In matters of faith and the heart, Jim Palmer's Divine Nobodies: Shedding Religion to Find God (and the Unlikely People Who Help You) offers a welcome breath of fresh air. A former pastor who saw his own life turn upside down, Palmer took a roller coaster ride from driven evangelical pastor to discount store clerk (among other jobs), a process that might seem disastrous in our success-driven culture. But for Palmer it became an opportunity to wake up to a real and personal relationship with God. Palmer draws the reader toward a simpler faith, a life lived with Christ that sees the worth in every person and presents the possibility that a garage owner, a waitress or a checkout clerk can teach us as much about Christ as a preacher with a string of seminary degrees. For those who feel trapped by a culture that measures faith by outside appearances, Divine Nobodies will read like a blowtorch to the bars of a cage. Palmer's call to a faith that is deep, personal and based purely on the love of Christ should resonate with readers.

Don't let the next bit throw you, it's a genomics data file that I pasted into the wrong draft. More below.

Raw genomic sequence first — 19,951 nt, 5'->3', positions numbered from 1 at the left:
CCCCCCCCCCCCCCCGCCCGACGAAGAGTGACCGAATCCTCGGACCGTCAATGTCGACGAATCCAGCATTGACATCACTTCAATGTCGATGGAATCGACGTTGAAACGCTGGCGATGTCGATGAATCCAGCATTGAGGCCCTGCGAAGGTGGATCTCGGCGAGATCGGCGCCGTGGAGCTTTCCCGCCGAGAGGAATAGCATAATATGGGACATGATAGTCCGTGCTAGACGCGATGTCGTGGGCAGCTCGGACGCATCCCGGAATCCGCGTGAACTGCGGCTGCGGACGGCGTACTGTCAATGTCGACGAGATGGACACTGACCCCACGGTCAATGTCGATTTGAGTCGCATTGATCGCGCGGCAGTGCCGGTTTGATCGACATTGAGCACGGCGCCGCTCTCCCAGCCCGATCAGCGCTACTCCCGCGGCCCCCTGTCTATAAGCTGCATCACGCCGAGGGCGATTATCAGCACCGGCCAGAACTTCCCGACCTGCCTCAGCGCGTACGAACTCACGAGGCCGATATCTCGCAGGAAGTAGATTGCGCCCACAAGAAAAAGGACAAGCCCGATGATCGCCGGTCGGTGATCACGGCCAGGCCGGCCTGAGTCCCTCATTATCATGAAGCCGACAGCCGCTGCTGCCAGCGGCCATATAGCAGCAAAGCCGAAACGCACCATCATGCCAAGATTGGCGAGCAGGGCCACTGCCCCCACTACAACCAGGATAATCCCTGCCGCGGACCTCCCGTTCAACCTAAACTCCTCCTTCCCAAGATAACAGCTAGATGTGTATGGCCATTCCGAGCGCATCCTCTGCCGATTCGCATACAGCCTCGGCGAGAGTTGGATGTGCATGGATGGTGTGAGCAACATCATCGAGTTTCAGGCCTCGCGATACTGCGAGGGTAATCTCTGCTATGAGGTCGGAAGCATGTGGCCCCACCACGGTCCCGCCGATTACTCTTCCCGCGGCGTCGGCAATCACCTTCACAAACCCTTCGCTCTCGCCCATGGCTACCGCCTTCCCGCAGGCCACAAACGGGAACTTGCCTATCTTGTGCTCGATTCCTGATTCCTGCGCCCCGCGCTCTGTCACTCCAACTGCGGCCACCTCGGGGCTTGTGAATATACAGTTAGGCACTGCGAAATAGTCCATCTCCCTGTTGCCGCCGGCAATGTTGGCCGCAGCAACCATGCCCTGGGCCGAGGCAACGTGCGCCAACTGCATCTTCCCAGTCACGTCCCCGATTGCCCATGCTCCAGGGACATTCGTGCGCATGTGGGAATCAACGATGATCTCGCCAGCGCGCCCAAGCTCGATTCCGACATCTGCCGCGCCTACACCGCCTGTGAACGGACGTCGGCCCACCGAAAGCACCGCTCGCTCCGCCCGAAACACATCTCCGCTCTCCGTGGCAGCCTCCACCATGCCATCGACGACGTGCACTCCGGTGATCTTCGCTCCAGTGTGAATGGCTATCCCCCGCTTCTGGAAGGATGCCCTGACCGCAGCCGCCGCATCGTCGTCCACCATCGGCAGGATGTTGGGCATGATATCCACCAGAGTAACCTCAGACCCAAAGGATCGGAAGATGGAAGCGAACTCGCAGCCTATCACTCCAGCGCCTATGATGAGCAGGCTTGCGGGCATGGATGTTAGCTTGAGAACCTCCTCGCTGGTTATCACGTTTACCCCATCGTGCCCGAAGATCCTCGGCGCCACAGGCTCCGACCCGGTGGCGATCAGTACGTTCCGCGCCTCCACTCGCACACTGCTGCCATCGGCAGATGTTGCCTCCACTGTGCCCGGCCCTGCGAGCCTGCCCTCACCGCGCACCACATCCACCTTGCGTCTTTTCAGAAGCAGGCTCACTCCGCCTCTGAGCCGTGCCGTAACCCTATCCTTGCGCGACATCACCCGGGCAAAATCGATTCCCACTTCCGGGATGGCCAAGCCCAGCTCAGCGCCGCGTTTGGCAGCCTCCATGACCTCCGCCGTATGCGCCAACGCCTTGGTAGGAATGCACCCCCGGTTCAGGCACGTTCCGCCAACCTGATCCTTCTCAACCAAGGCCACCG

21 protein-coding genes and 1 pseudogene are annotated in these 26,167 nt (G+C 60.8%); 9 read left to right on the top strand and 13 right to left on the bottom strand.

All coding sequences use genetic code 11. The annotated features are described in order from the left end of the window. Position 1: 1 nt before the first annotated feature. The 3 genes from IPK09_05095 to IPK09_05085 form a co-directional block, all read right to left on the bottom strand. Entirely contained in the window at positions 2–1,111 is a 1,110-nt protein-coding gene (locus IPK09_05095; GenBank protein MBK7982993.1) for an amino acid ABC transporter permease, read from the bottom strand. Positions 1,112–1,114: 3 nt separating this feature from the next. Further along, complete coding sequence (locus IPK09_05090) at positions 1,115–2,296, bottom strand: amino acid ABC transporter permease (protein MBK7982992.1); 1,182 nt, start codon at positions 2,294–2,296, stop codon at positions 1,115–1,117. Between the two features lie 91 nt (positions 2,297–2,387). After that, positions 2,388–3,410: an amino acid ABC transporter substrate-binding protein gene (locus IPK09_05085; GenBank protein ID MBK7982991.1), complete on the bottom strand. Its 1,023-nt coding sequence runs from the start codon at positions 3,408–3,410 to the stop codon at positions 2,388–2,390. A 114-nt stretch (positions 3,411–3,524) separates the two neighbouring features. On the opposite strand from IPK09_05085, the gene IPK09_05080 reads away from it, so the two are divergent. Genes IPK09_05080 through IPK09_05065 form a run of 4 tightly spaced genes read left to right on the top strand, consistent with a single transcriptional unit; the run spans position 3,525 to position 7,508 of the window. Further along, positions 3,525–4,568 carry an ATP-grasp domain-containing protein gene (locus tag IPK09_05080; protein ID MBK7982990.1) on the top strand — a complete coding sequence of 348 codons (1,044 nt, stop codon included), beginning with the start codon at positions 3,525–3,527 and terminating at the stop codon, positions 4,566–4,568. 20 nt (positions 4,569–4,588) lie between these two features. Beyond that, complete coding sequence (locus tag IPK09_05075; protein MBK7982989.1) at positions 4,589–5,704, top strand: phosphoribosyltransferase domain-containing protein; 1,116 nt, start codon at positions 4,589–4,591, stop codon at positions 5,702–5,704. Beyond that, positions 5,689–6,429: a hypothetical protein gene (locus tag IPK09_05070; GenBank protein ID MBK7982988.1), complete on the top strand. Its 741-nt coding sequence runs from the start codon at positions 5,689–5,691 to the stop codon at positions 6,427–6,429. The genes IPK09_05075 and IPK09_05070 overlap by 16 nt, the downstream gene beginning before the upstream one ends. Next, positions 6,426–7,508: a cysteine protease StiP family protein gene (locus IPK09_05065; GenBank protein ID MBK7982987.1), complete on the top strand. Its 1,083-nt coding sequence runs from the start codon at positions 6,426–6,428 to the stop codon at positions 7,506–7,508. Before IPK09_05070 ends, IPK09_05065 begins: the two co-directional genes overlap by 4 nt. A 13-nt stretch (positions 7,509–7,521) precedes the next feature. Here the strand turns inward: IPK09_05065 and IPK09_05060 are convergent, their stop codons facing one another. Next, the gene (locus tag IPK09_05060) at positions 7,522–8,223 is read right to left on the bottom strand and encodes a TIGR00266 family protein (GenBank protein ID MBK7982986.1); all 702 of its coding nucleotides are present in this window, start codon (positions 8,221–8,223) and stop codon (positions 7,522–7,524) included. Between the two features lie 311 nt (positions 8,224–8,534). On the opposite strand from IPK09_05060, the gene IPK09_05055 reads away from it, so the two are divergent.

Howard Shirley is the author of Acts for God: 38 Dramatic Sketches for Contemporary Services. He writes from Franklin, Tennessee.

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